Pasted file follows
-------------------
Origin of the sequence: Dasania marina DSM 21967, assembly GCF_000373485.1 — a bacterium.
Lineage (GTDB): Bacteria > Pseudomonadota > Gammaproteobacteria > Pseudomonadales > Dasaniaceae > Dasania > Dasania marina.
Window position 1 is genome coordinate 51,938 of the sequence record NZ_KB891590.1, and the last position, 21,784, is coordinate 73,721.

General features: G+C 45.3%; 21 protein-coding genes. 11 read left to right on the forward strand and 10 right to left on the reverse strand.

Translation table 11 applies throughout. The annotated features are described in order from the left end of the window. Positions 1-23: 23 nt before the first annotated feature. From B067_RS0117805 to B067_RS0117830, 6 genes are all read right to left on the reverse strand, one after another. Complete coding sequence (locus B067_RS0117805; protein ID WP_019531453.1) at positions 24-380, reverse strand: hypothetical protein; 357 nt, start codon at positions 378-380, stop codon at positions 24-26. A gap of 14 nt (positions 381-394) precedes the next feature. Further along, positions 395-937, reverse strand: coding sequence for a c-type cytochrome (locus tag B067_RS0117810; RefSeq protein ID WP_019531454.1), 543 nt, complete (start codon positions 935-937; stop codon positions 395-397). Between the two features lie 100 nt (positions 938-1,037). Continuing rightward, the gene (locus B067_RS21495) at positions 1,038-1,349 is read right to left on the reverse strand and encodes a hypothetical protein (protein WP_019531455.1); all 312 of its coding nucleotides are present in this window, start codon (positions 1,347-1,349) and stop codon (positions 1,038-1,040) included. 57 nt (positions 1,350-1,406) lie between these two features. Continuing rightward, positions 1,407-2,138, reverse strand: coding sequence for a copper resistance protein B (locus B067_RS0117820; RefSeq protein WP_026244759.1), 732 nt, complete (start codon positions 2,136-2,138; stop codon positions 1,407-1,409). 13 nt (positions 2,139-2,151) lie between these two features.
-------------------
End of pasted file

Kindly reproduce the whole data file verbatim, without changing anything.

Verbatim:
Origin of the sequence: Dasania marina DSM 21967, assembly GCF_000373485.1 — a bacterium.
Lineage (GTDB): Bacteria > Pseudomonadota > Gammaproteobacteria > Pseudomonadales > Dasaniaceae > Dasania > Dasania marina.
Window position 1 is genome coordinate 51,938 of the sequence record NZ_KB891590.1, and the last position, 21,784, is coordinate 73,721.

General features: G+C 45.3%; 21 protein-coding genes. 11 read left to right on the forward strand and 10 right to left on the reverse strand.

Translation table 11 applies throughout. The annotated features are described in order from the left end of the window. Positions 1-23: 23 nt before the first annotated feature. From B067_RS0117805 to B067_RS0117830, 6 genes are all read right to left on the reverse strand, one after another. Complete coding sequence (locus B067_RS0117805; protein ID WP_019531453.1) at positions 24-380, reverse strand: hypothetical protein; 357 nt, start codon at positions 378-380, stop codon at positions 24-26. A gap of 14 nt (positions 381-394) precedes the next feature. Further along, positions 395-937, reverse strand: coding sequence for a c-type cytochrome (locus tag B067_RS0117810; RefSeq protein ID WP_019531454.1), 543 nt, complete (start codon positions 935-937; stop codon positions 395-397). Between the two features lie 100 nt (positions 938-1,037). Continuing rightward, the gene (locus B067_RS21495) at positions 1,038-1,349 is read right to left on the reverse strand and encodes a hypothetical protein (protein WP_019531455.1); all 312 of its coding nucleotides are present in this window, start codon (positions 1,347-1,349) and stop codon (positions 1,038-1,040) included. 57 nt (positions 1,350-1,406) lie between these two features. Continuing rightward, positions 1,407-2,138, reverse strand: coding sequence for a copper resistance protein B (locus B067_RS0117820; RefSeq protein WP_026244759.1), 732 nt, complete (start codon positions 2,136-2,138; stop codon positions 1,407-1,409). 13 nt (positions 2,139-2,151) lie between these two features.